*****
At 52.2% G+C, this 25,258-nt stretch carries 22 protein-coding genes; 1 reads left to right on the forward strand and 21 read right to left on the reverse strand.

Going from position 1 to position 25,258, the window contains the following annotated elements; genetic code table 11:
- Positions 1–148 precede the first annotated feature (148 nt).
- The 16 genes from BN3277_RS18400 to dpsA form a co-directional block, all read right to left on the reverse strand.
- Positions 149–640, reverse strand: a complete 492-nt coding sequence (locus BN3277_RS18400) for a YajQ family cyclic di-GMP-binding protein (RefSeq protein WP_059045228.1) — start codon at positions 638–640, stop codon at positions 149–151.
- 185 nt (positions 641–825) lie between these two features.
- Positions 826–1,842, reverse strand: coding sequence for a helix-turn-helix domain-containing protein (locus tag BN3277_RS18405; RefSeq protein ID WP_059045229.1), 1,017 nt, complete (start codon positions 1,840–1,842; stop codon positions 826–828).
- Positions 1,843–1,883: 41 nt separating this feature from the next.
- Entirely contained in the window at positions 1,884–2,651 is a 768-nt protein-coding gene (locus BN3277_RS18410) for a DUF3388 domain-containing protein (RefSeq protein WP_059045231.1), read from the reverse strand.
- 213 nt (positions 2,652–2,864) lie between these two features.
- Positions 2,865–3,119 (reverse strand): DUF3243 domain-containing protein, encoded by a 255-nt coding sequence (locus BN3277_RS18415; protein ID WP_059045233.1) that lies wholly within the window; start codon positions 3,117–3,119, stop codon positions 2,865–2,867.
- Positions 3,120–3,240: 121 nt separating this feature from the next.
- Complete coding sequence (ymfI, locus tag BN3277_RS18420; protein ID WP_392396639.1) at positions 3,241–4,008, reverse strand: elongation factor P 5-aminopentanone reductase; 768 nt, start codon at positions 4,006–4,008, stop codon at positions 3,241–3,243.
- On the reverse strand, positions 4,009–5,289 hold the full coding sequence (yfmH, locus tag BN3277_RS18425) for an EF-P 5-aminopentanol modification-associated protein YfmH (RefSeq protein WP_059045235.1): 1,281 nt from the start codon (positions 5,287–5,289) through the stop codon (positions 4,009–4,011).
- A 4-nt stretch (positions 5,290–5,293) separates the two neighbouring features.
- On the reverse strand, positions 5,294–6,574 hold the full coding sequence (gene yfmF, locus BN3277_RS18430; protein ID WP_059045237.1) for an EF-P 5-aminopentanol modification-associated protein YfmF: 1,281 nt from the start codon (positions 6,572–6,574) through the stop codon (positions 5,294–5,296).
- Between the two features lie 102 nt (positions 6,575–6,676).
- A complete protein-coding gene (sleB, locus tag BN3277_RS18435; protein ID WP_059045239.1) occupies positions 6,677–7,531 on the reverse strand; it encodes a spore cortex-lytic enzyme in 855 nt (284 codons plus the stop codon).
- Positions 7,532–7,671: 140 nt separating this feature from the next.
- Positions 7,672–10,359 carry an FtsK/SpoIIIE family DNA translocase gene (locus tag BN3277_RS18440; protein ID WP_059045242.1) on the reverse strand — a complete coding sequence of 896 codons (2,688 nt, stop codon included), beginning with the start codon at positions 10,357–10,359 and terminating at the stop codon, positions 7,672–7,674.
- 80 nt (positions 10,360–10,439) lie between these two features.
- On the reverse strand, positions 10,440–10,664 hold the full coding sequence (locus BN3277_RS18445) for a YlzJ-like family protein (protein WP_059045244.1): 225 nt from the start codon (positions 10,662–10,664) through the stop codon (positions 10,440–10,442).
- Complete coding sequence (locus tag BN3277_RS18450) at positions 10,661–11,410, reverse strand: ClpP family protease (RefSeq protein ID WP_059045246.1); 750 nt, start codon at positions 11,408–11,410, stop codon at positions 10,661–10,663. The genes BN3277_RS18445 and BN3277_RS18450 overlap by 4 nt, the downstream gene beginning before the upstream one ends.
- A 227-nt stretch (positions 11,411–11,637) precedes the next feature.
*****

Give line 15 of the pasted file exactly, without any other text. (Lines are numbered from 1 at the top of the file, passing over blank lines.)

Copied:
- A 4-nt stretch (positions 5,290–5,293) separates the two neighbouring features.